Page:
The more you learn, the fewer doubts you'll have about that subject so get informed about whatever you think is important. Can I really trust this water filter to remove the giardia cysts from that river water? Find out before it becomes a serious threat to your health. Remove the doubts and it'll free up your mental energy for the more important things you'll need to deal with.


Fear is a double-edged sword, it can save you from doing something that you'll regret or it can prevent you from moving when you really should get out of the way of a moving car.

Most fears are rational, born from painful experience, e.g. being bitten by a dog as a child may cause you to fear dogs for a long time. Fear of the dark, large carnivores, and death are hard-wired into us at birth as left-overs from when our ancestors lived in caves and had to deal with things that we've likely never seen.

Other fears are irrational (sometimes they reach the state of becoming a phobia) in that there is no firm reason for you to fear something. Think about it, when was the last time a clown attacked you or someone you know?

Some fears can be overcome, others have to be dealt with in whatever manner you can to get through the situation at hand (improvise, adapt, overcome is one way of looking at it). Watch for irrational fears in your group and realize that you probably have a few of your own. Don't belittle others for their fears, try to help them overcome them and you'll all be better off in the end.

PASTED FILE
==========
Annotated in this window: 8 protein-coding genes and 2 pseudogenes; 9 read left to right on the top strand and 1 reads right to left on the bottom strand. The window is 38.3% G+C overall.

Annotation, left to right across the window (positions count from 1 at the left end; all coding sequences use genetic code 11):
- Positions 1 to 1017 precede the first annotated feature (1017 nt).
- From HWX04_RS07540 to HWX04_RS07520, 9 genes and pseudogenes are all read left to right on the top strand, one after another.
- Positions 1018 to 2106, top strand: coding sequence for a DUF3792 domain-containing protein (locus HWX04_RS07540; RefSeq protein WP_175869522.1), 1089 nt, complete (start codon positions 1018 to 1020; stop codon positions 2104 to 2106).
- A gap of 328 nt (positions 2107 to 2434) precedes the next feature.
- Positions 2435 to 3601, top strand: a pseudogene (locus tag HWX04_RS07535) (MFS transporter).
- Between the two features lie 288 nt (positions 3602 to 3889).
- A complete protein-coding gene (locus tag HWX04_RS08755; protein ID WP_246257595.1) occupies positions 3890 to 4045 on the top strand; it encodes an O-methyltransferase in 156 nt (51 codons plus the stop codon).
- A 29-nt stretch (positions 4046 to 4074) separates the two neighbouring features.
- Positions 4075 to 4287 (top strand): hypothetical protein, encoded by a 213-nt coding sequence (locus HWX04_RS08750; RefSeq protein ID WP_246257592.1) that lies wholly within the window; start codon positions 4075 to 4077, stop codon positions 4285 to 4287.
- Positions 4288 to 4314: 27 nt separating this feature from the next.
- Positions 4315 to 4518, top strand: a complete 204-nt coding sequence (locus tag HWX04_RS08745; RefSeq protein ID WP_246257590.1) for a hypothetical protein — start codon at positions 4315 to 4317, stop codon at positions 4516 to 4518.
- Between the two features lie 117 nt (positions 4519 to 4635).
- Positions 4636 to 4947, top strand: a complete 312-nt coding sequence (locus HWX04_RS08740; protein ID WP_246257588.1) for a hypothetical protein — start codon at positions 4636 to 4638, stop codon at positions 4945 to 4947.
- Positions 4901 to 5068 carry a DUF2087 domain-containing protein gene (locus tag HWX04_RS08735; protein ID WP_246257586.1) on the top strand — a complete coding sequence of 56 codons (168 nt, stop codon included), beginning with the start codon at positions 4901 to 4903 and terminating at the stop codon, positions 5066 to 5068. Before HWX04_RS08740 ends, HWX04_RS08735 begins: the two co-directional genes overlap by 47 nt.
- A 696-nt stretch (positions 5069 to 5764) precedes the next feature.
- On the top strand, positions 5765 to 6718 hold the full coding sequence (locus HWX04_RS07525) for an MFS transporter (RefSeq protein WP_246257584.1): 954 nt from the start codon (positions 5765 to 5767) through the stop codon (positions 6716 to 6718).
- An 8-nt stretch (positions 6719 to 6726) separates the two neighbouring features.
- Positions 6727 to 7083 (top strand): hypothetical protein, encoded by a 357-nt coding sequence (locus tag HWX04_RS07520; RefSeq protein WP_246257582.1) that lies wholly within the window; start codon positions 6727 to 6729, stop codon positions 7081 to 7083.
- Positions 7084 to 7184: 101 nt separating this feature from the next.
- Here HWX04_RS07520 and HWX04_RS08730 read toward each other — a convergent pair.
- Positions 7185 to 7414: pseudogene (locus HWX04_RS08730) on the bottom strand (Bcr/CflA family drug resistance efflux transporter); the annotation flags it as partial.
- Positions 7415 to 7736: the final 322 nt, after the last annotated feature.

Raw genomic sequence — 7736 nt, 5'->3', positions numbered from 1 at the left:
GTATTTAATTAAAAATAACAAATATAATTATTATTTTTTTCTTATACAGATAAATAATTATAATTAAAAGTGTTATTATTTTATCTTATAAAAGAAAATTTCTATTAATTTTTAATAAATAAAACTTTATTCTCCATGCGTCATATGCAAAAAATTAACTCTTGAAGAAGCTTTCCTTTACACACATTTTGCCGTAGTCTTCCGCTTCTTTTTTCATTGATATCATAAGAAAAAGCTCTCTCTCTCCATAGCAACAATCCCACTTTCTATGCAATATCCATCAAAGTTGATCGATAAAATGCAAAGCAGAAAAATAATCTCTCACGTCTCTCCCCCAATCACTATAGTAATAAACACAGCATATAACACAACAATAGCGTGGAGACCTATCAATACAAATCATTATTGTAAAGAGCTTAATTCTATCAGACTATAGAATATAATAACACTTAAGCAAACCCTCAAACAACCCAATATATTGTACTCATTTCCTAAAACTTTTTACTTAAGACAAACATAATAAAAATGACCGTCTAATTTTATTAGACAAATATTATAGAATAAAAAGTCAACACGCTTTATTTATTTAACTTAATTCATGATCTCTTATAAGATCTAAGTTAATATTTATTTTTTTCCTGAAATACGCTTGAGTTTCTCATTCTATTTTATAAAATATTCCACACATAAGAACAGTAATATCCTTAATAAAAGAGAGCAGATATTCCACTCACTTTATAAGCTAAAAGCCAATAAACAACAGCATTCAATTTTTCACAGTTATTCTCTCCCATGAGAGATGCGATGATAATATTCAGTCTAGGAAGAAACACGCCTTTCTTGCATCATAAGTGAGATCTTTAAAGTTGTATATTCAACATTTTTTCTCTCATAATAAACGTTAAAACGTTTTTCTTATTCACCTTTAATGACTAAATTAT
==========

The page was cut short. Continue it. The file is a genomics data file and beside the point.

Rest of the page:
Shame is a feeling you do to yourself, guilt is what you let others do to you. Either one can make you stop and think before you do something that really needs to be done. These two can run deep and be very hard to overcome, since most of us were raised by people who used guilt to instill a sense of shame in us in order to make us "fit" for society. Can't have the children acting like animals now, can we? Except, there may come a time when you'll need to act like an animal to survive. The classic lifeboat exercise (you're in a lifeboat that can hold ten people, it's full. What do you do about the others trying to get in it?) is a good example of having to discard social rules without feeling shame or guilt.

There may be a time to feel shame for things you had to do to survive after a disaster, but you need to be alive to get to that point. Don't let others guilt you into actions that will put you or yours at risk, that is just giving them control over your life that they haven't earned (and probably don't deserve if they have to resort to guilt in the first place).

"Survivor's guilt" used to be a mental condition where people feel they did something wrong by surviving when others didn't. The latest Psych manual now classifies this as a symptom of PTSD, which doesn't make it any better or worse but does make it "treatable" by the mental health industry, usually with drugs.


I don't mean the normal "What if?" type of worry, I mean the "OMG! What if this or this or this or......." type of worry that will consume all of your time, leaving you none in which to actually get things done. If you're reading this blog, you're probably a person who has a desire to plan ahead and have some legitimate concerns or worries. Don't fall into the trap of over-thinking every situation and never actually taking any action to alleviate your concerns. Plan in detail, but don't let the details set the plan. Too much worry can lead some people to just giving up and expecting to die in the event of any crisis. I don't think that's wise, but I realize that it is going to happen to some percentage of the population. Worry can be minimized the same way as doubt, through education and experience.